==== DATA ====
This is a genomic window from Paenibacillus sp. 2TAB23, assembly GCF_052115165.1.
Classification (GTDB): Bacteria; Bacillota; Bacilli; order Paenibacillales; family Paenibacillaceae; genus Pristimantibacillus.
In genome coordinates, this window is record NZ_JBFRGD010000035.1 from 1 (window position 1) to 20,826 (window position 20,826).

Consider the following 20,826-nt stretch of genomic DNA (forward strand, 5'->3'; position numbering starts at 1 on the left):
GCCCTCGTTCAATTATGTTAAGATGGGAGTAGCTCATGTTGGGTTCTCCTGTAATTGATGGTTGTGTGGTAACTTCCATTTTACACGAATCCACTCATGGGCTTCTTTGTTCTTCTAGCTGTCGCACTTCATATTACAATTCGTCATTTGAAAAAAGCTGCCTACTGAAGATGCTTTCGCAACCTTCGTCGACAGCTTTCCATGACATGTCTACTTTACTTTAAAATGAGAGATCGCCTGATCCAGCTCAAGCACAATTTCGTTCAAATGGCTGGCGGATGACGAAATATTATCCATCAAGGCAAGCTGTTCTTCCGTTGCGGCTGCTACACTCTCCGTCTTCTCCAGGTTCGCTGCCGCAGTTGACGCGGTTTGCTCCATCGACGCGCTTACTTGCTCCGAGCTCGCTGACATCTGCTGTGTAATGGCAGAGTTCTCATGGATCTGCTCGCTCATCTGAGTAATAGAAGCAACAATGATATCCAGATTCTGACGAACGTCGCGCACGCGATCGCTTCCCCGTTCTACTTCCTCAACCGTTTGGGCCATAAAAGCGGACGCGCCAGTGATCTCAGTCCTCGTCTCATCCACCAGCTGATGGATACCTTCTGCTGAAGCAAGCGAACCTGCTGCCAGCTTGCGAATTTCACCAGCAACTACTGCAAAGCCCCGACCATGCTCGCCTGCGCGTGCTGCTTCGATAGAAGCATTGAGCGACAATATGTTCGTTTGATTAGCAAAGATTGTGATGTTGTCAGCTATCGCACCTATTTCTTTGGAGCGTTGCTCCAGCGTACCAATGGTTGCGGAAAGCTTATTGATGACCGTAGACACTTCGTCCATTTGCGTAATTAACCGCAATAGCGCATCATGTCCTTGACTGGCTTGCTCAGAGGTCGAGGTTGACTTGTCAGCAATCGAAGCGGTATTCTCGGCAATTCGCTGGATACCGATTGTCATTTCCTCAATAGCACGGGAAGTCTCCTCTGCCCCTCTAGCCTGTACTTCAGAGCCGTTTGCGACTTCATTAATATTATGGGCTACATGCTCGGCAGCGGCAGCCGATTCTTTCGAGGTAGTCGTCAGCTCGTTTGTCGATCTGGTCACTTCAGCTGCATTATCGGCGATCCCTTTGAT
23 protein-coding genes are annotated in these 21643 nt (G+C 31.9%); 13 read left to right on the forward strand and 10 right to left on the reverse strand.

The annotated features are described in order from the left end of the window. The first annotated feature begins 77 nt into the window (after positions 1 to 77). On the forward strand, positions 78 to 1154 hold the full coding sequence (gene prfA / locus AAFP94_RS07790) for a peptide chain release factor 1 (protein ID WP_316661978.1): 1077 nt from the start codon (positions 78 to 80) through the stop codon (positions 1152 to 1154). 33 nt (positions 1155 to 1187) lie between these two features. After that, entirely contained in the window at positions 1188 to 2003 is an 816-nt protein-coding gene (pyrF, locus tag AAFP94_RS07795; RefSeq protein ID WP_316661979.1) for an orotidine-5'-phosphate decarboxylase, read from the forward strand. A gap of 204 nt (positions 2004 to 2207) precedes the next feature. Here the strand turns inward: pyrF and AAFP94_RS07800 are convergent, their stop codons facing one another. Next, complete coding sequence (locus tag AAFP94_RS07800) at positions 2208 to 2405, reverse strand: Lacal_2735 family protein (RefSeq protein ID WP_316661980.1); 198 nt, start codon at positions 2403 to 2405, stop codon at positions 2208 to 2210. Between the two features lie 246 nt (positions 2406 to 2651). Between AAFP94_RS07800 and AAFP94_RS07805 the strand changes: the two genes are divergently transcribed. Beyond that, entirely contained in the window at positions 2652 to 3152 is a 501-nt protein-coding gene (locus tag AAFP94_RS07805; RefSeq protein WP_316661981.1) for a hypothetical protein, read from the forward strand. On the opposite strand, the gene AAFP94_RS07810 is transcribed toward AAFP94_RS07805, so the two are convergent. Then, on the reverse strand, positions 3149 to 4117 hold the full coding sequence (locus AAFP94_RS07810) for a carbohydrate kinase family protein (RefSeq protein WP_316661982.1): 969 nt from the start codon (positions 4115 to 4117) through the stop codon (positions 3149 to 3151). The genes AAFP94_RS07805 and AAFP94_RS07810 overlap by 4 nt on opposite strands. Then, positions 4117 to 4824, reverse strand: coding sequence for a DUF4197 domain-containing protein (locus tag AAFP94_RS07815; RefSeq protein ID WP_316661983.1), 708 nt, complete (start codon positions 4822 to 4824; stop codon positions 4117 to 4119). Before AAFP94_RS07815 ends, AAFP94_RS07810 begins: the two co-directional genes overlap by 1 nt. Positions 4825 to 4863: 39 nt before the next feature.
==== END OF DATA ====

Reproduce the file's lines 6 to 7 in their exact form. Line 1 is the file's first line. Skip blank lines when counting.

23 protein-coding genes are annotated in these 21643 nt (G+C 31.9%); 13 read left to right on the forward strand and 10 right to left on the reverse strand.

The annotated features are described in order from the left end of the window. The first annotated feature begins 77 nt into the window (after positions 1 to 77). On the forward strand, positions 78 to 1154 hold the full coding sequence (gene prfA / locus AAFP94_RS07790) for a peptide chain release factor 1 (protein ID WP_316661978.1): 1077 nt from the start codon (positions 78 to 80) through the stop codon (positions 1152 to 1154). 33 nt (positions 1155 to 1187) lie between these two features. After that, entirely contained in the window at positions 1188 to 2003 is an 816-nt protein-coding gene (pyrF, locus tag AAFP94_RS07795; RefSeq protein ID WP_316661979.1) for an orotidine-5'-phosphate decarboxylase, read from the forward strand. A gap of 204 nt (positions 2004 to 2207) precedes the next feature. Here the strand turns inward: pyrF and AAFP94_RS07800 are convergent, their stop codons facing one another. Next, complete coding sequence (locus tag AAFP94_RS07800) at positions 2208 to 2405, reverse strand: Lacal_2735 family protein (RefSeq protein ID WP_316661980.1); 198 nt, start codon at positions 2403 to 2405, stop codon at positions 2208 to 2210. Between the two features lie 246 nt (positions 2406 to 2651). Between AAFP94_RS07800 and AAFP94_RS07805 the strand changes: the two genes are divergently transcribed. Beyond that, entirely contained in the window at positions 2652 to 3152 is a 501-nt protein-coding gene (locus tag AAFP94_RS07805; RefSeq protein WP_316661981.1) for a hypothetical protein, read from the forward strand. On the opposite strand, the gene AAFP94_RS07810 is transcribed toward AAFP94_RS07805, so the two are convergent. Then, on the reverse strand, positions 3149 to 4117 hold the full coding sequence (locus AAFP94_RS07810) for a carbohydrate kinase family protein (RefSeq protein WP_316661982.1): 969 nt from the start codon (positions 4115 to 4117) through the stop codon (positions 3149 to 3151). The genes AAFP94_RS07805 and AAFP94_RS07810 overlap by 4 nt on opposite strands. Then, positions 4117 to 4824, reverse strand: coding sequence for a DUF4197 domain-containing protein (locus tag AAFP94_RS07815; RefSeq protein ID WP_316661983.1), 708 nt, complete (start codon positions 4822 to 4824; stop codon positions 4117 to 4119). Before AAFP94_RS07815 ends, AAFP94_RS07810 begins: the two co-directional genes overlap by 1 nt. Positions 4825 to 4863: 39 nt before the next feature.